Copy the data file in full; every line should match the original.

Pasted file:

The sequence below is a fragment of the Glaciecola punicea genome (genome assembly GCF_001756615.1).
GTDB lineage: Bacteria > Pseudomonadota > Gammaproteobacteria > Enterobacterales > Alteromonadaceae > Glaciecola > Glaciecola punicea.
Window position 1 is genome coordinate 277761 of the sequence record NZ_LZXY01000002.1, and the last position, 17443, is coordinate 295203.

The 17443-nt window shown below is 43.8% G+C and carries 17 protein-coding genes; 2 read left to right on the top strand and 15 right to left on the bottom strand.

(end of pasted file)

The sequence below is a fragment of the Glaciecola punicea genome (genome assembly GCF_001756615.1).
GTDB lineage: Bacteria > Pseudomonadota > Gammaproteobacteria > Enterobacterales > Alteromonadaceae > Glaciecola > Glaciecola punicea.
Window position 1 is genome coordinate 277761 of the sequence record NZ_LZXY01000002.1, and the last position, 17443, is coordinate 295203.

The 17443-nt window shown below is 43.8% G+C and carries 17 protein-coding genes; 2 read left to right on the top strand and 15 right to left on the bottom strand.